Chief executive of the Royal Society of Chemistry Dr Richard Pike said: “No longer should the government be paying 18-year-olds to start courses on celebrity journalism, drama with waste management, or international football business management. These courses should be “kicked into touch”, especially at a time when the UK was desperately short of funding into areas like Alzheimer’s and renewable energy.” Wise words indeed.

What is needed is a complete rethink of Higher Education, in terms of how it fits in with society and industry. Lord Mandelson’s comments are the closest we will get to an admission that Labour’s Higher Education policy has failed. My worry is that an incoming Government full of Old Etonians will use a sledgehammer to crack this particular walnut.

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new vision for Universities?

Lord Mandelson has laid out his vision for the future of English universities, stressing the “customer experience” of students and ties with business.

Speaking on Radio 4, he said that students should be provided with more information and also promised a review of University funding. Lord Mandelson said social mobility must be promoted more and universities were not “factories for workers”. But he said universities also could not be islands or ivory towers and had a crucial role in the country’s economic prosperity.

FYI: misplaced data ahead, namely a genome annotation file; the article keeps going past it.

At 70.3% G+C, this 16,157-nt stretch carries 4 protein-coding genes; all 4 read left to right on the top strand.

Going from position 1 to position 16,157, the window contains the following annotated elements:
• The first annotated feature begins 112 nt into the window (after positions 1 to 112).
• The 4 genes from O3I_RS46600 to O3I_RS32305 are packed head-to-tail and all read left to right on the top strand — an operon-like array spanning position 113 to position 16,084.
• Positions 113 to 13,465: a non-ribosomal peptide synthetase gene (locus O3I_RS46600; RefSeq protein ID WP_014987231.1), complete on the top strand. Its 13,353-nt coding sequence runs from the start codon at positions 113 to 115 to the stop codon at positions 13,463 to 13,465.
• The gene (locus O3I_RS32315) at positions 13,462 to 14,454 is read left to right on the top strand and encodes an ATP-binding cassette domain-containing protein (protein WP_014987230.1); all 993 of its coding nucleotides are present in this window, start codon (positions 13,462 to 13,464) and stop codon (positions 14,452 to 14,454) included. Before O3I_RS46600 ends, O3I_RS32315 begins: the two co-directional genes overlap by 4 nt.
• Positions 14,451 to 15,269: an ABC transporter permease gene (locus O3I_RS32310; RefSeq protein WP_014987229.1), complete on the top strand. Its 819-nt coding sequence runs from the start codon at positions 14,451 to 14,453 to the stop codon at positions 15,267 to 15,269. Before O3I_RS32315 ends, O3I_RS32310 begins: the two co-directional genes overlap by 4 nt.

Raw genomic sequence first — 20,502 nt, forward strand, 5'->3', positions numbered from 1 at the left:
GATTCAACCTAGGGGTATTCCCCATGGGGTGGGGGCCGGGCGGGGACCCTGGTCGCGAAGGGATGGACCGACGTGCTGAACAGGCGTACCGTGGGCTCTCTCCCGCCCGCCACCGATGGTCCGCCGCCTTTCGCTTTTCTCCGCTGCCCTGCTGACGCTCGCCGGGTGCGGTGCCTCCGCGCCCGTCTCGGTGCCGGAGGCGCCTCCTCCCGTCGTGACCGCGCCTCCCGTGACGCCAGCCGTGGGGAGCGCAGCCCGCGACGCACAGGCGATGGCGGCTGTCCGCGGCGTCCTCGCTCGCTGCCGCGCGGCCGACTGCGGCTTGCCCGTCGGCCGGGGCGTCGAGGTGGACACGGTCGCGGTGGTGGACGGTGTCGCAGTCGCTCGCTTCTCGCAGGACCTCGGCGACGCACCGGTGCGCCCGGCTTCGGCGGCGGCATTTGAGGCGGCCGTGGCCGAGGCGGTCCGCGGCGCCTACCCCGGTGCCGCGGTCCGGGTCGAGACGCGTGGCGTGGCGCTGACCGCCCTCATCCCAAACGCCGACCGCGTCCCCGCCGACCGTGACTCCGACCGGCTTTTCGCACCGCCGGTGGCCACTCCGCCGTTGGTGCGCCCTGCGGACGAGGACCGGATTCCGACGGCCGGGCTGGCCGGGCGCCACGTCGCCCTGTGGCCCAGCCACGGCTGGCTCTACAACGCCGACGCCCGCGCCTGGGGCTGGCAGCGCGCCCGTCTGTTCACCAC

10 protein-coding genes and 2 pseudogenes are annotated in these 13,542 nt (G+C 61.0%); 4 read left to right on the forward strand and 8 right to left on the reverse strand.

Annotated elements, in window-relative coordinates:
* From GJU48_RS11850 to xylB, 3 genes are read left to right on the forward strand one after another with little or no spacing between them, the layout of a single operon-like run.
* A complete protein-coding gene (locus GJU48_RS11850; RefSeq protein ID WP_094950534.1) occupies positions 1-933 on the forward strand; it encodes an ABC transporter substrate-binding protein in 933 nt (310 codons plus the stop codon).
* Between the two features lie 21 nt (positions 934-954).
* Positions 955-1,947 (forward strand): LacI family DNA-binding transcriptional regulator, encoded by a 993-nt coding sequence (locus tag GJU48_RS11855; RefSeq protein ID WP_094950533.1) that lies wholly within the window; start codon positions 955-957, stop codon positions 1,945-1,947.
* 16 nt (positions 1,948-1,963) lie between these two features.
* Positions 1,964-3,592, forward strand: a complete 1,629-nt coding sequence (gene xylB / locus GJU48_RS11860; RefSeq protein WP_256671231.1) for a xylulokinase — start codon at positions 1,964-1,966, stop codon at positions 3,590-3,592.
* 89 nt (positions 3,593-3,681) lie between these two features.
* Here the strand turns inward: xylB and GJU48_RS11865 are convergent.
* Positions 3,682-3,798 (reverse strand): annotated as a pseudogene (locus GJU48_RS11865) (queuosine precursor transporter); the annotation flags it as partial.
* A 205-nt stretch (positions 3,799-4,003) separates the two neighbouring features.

From a personal perspective, I feel that Higher Education is something that makes or breaks a country. Get it right and you have a flow of well qualified young people into industry. Get it wrong, and you have a glut of young people with poor degrees in irrelevant subjects.

Maybe I weas naive, but when I started my degree, I thought that universities were about students. After three years, I changed my mind considerably. They are about lecturers and researchers. International students are quite well looked after, as they provide quite a bit of income. Students are almost treated as annoying distractions from research, even though they pay the wages. There are too many Ivory towers in Academia. While Universities have become a business, they have not adopted any kind of customer focus.

You really do not get your money worth from University. The contact time with lecturers is minimal, the quality of teaching is just not there, and the only evidence of investment is in big swanky new buildings. The emphasis is all wrong. It feels like one big sausage factory, complete with a Vice-Chancellor turning the handle. For some reason the Government seem obsessed with the amount of people leaving University. Quantity over quality. People feel pressured into going to Uni, or go because they dont know what else to do. Does the country really need thousands of media graduates, when we are short of plumbers and electricians?

It is all too easy as well to drift through University and come out with a below par grade. Too many people go to Uni to ‘grow up’, which is very well but you’re there to learn, first and foremost. If you can’t do that then you shouldn’t be there. Also, I have seen far too many well-off people breezing through Uni, when there are probably countless poorer people who would love the opportunity to further themselves.

My solution would be to limit the amount of places at University, provide a fairer level playing field and allow people to progress based on their talent, enthusiasm and potential, not their wealth. Universities also need to be taken to task, too often they are a law unto themselves with regard to policy and spending.